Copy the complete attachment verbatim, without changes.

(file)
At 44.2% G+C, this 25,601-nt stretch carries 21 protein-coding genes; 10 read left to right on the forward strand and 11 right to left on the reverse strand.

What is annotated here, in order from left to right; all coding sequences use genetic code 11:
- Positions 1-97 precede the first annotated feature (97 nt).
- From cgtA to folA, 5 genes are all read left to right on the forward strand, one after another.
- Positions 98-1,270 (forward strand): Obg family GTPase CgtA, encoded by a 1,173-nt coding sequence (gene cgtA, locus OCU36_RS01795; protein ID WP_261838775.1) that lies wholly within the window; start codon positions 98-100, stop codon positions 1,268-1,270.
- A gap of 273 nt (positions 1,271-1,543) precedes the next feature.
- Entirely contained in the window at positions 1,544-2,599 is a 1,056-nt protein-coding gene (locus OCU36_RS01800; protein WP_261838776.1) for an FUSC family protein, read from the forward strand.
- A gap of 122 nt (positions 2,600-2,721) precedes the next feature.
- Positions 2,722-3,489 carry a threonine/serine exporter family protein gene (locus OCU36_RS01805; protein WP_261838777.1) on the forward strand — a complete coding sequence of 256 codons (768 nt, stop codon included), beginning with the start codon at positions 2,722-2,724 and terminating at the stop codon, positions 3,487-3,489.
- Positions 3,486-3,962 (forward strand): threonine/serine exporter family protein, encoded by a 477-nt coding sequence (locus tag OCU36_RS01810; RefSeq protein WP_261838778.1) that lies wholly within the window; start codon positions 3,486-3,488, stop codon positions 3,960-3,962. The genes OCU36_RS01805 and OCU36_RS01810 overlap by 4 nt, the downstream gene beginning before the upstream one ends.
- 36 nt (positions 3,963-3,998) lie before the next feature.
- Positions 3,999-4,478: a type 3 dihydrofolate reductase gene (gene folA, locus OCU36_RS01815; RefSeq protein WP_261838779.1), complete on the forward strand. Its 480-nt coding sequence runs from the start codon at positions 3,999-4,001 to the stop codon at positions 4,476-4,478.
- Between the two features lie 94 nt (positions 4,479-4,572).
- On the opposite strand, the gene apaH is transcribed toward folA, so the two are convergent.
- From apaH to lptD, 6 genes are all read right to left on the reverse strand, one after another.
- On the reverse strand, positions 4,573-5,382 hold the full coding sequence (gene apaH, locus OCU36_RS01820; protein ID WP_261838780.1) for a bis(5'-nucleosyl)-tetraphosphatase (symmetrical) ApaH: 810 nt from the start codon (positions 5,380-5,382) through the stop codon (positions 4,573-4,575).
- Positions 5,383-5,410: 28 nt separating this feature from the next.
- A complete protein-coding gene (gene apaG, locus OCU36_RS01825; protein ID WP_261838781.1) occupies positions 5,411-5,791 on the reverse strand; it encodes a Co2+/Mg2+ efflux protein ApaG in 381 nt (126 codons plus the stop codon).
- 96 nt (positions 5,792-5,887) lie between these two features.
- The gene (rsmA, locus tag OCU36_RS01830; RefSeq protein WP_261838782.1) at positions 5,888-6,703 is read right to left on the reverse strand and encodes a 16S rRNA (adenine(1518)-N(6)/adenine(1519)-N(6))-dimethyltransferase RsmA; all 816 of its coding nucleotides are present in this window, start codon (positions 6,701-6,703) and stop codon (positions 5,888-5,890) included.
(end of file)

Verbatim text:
At 44.2% G+C, this 25,601-nt stretch carries 21 protein-coding genes; 10 read left to right on the forward strand and 11 right to left on the reverse strand.

What is annotated here, in order from left to right; all coding sequences use genetic code 11:
- Positions 1-97 precede the first annotated feature (97 nt).
- From cgtA to folA, 5 genes are all read left to right on the forward strand, one after another.
- Positions 98-1,270 (forward strand): Obg family GTPase CgtA, encoded by a 1,173-nt coding sequence (gene cgtA, locus OCU36_RS01795; protein ID WP_261838775.1) that lies wholly within the window; start codon positions 98-100, stop codon positions 1,268-1,270.
- A gap of 273 nt (positions 1,271-1,543) precedes the next feature.
- Entirely contained in the window at positions 1,544-2,599 is a 1,056-nt protein-coding gene (locus OCU36_RS01800; protein WP_261838776.1) for an FUSC family protein, read from the forward strand.
- A gap of 122 nt (positions 2,600-2,721) precedes the next feature.
- Positions 2,722-3,489 carry a threonine/serine exporter family protein gene (locus OCU36_RS01805; protein WP_261838777.1) on the forward strand — a complete coding sequence of 256 codons (768 nt, stop codon included), beginning with the start codon at positions 2,722-2,724 and terminating at the stop codon, positions 3,487-3,489.
- Positions 3,486-3,962 (forward strand): threonine/serine exporter family protein, encoded by a 477-nt coding sequence (locus tag OCU36_RS01810; RefSeq protein WP_261838778.1) that lies wholly within the window; start codon positions 3,486-3,488, stop codon positions 3,960-3,962. The genes OCU36_RS01805 and OCU36_RS01810 overlap by 4 nt, the downstream gene beginning before the upstream one ends.
- 36 nt (positions 3,963-3,998) lie before the next feature.
- Positions 3,999-4,478: a type 3 dihydrofolate reductase gene (gene folA, locus OCU36_RS01815; RefSeq protein WP_261838779.1), complete on the forward strand. Its 480-nt coding sequence runs from the start codon at positions 3,999-4,001 to the stop codon at positions 4,476-4,478.
- Between the two features lie 94 nt (positions 4,479-4,572).
- On the opposite strand, the gene apaH is transcribed toward folA, so the two are convergent.
- From apaH to lptD, 6 genes are all read right to left on the reverse strand, one after another.
- On the reverse strand, positions 4,573-5,382 hold the full coding sequence (gene apaH, locus OCU36_RS01820; protein ID WP_261838780.1) for a bis(5'-nucleosyl)-tetraphosphatase (symmetrical) ApaH: 810 nt from the start codon (positions 5,380-5,382) through the stop codon (positions 4,573-4,575).
- Positions 5,383-5,410: 28 nt separating this feature from the next.
- A complete protein-coding gene (gene apaG, locus OCU36_RS01825; protein ID WP_261838781.1) occupies positions 5,411-5,791 on the reverse strand; it encodes a Co2+/Mg2+ efflux protein ApaG in 381 nt (126 codons plus the stop codon).
- 96 nt (positions 5,792-5,887) lie between these two features.
- The gene (rsmA, locus tag OCU36_RS01830; RefSeq protein WP_261838782.1) at positions 5,888-6,703 is read right to left on the reverse strand and encodes a 16S rRNA (adenine(1518)-N(6)/adenine(1519)-N(6))-dimethyltransferase RsmA; all 816 of its coding nucleotides are present in this window, start codon (positions 6,701-6,703) and stop codon (positions 5,888-5,890) included.